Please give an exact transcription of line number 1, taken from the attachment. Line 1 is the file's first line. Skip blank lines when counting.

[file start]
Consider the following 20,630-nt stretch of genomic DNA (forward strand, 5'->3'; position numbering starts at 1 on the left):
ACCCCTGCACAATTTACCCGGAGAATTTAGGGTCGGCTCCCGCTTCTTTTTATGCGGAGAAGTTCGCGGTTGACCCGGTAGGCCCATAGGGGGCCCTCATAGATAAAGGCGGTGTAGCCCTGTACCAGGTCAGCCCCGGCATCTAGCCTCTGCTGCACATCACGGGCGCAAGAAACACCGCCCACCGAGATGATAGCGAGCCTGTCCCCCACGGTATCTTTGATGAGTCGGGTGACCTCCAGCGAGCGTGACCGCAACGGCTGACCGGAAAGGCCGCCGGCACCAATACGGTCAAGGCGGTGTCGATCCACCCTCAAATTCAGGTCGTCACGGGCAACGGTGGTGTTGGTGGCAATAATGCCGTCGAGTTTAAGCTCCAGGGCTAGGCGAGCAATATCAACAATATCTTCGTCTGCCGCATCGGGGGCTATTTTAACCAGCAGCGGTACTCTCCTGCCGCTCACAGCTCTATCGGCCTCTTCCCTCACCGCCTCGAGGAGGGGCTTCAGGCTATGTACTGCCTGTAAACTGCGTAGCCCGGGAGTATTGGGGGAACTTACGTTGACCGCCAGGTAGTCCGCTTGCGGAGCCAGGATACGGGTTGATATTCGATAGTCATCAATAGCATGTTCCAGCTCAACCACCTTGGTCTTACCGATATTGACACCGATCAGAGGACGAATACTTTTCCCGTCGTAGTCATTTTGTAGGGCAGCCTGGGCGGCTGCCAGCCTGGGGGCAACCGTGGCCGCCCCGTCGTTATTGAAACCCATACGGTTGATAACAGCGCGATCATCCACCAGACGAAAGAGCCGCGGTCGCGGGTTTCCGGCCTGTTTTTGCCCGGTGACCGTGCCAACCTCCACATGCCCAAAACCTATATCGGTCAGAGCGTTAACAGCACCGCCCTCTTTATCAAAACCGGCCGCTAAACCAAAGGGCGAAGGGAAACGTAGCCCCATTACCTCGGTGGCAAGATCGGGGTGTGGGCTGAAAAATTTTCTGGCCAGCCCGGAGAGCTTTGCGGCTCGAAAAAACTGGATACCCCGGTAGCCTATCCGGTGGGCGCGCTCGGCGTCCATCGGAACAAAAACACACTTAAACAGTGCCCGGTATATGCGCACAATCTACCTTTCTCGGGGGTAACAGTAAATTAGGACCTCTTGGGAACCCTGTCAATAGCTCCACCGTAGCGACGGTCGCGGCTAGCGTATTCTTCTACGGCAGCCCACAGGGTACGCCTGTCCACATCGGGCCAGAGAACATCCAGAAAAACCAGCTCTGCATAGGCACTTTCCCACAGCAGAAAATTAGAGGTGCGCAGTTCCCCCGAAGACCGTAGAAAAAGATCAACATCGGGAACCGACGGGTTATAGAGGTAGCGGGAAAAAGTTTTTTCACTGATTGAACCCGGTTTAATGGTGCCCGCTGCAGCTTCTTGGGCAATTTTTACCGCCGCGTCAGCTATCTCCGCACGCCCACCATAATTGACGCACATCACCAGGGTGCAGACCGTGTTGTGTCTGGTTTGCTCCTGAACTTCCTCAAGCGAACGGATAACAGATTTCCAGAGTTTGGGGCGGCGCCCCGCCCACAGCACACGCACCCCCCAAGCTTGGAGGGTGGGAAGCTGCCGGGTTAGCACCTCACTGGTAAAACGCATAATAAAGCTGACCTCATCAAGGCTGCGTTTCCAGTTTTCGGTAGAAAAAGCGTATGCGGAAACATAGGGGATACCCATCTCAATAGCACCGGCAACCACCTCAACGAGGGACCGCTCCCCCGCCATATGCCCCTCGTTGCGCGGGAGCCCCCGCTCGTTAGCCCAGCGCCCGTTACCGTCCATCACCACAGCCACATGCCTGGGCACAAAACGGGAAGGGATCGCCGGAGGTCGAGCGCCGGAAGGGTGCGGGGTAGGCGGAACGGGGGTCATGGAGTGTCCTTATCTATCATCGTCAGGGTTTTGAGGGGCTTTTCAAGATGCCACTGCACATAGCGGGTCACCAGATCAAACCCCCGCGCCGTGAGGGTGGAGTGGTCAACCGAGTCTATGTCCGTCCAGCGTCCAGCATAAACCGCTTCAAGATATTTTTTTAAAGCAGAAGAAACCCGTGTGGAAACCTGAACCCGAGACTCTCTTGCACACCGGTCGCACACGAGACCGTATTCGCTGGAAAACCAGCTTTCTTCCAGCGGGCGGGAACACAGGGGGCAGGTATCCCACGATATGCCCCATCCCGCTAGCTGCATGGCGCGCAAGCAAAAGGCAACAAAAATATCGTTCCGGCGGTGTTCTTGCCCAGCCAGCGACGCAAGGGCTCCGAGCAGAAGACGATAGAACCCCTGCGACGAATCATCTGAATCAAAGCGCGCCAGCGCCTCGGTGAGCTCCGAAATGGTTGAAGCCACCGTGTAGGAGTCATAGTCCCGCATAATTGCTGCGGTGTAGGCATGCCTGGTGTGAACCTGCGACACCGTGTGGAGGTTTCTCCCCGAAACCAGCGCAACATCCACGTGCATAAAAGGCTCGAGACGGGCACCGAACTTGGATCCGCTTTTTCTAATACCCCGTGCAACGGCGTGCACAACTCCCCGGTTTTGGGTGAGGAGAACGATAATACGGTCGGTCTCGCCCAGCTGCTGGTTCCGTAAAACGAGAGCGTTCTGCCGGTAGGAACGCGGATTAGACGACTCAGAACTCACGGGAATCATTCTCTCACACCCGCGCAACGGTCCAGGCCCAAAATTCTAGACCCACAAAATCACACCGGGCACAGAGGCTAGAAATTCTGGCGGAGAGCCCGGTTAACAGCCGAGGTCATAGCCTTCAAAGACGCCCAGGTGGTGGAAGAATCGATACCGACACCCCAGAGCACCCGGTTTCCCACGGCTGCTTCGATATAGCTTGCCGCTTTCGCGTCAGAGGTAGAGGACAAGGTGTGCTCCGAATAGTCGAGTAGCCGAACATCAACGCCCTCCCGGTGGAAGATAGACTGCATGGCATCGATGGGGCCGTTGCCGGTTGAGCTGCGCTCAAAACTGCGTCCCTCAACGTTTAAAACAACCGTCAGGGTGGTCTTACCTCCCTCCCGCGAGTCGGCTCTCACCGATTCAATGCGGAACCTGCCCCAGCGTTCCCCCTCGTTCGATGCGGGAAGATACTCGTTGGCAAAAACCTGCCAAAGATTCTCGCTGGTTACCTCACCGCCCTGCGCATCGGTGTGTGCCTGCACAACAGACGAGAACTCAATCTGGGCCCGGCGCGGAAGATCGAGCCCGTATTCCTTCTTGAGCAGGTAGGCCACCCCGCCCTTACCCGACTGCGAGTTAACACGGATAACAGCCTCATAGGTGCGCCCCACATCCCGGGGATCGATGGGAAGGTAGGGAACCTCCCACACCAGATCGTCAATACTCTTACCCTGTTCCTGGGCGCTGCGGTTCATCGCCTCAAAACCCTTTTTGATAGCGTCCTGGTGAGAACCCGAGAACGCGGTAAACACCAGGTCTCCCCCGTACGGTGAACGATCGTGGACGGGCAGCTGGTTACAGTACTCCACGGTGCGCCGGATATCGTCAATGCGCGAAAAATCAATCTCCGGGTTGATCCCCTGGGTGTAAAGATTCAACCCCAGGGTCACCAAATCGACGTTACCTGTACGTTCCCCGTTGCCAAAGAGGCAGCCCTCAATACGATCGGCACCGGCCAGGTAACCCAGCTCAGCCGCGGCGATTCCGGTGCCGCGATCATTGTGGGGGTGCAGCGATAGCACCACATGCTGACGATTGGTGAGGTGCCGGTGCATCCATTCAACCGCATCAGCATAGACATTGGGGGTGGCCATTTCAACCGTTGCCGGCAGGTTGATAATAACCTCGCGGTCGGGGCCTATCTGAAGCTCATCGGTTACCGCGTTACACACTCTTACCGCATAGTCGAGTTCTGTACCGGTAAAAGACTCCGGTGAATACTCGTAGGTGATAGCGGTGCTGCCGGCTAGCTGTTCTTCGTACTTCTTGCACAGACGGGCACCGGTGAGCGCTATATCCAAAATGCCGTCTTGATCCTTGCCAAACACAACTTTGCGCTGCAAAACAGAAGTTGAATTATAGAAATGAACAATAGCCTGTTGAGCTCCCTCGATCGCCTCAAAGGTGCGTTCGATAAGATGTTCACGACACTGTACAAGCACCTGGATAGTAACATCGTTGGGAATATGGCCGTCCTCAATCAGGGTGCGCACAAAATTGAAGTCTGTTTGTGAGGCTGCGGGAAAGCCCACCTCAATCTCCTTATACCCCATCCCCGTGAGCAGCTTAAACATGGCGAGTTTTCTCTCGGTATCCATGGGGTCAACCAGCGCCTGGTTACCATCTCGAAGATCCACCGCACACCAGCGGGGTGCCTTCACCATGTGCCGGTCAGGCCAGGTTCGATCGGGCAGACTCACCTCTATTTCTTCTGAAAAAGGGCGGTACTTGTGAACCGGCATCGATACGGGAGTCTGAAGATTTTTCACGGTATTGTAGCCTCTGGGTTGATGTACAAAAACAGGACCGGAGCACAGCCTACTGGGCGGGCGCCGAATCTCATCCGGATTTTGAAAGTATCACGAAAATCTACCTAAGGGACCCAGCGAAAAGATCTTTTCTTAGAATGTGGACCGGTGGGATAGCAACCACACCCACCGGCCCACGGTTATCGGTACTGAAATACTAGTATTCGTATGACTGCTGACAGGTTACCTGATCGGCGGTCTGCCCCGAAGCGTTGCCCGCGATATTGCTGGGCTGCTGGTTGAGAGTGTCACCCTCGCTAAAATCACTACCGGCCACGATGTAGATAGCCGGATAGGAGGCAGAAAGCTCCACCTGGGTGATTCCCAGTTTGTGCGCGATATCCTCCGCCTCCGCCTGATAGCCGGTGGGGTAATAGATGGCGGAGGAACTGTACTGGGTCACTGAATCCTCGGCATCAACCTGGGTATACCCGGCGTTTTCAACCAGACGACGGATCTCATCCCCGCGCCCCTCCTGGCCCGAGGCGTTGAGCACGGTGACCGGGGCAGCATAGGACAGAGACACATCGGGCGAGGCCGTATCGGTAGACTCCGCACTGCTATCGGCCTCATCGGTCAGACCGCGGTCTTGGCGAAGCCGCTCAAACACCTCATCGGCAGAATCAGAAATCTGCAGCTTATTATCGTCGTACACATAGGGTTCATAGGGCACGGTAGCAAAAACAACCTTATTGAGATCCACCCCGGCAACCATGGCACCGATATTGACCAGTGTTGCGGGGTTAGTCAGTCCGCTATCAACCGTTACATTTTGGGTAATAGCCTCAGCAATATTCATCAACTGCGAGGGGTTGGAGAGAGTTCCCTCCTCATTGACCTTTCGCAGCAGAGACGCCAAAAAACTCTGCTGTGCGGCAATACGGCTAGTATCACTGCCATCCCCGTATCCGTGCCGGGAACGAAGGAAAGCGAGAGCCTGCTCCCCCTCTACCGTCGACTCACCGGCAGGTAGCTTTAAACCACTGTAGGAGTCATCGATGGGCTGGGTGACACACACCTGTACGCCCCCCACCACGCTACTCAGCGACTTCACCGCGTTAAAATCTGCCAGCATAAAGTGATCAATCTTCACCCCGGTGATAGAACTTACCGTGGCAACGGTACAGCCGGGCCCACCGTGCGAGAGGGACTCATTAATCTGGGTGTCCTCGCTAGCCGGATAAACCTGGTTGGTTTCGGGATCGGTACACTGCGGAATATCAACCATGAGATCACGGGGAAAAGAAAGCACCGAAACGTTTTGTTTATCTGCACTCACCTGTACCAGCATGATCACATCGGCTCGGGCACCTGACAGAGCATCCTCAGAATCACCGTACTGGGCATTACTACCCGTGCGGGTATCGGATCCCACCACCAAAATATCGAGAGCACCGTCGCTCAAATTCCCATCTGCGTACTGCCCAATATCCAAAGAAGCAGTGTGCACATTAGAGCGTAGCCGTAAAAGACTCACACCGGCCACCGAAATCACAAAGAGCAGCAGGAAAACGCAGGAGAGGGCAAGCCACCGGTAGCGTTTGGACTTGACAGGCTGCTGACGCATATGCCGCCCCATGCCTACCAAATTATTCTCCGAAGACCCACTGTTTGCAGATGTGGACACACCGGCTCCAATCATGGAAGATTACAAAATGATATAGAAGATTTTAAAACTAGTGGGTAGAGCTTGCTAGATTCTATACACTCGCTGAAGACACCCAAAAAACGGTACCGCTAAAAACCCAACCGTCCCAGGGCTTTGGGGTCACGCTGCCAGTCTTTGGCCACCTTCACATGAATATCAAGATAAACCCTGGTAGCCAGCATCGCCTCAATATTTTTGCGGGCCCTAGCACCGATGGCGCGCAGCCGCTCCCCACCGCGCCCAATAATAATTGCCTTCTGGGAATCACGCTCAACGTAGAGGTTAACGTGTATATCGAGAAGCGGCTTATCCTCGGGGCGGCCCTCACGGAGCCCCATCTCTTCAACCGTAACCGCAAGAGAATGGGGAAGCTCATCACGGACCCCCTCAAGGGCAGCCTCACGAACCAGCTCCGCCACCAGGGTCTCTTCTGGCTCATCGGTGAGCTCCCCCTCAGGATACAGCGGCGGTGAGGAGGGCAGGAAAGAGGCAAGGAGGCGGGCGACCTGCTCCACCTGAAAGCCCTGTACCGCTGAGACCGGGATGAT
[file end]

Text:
Consider the following 20,630-nt stretch of genomic DNA (forward strand, 5'->3'; position numbering starts at 1 on the left):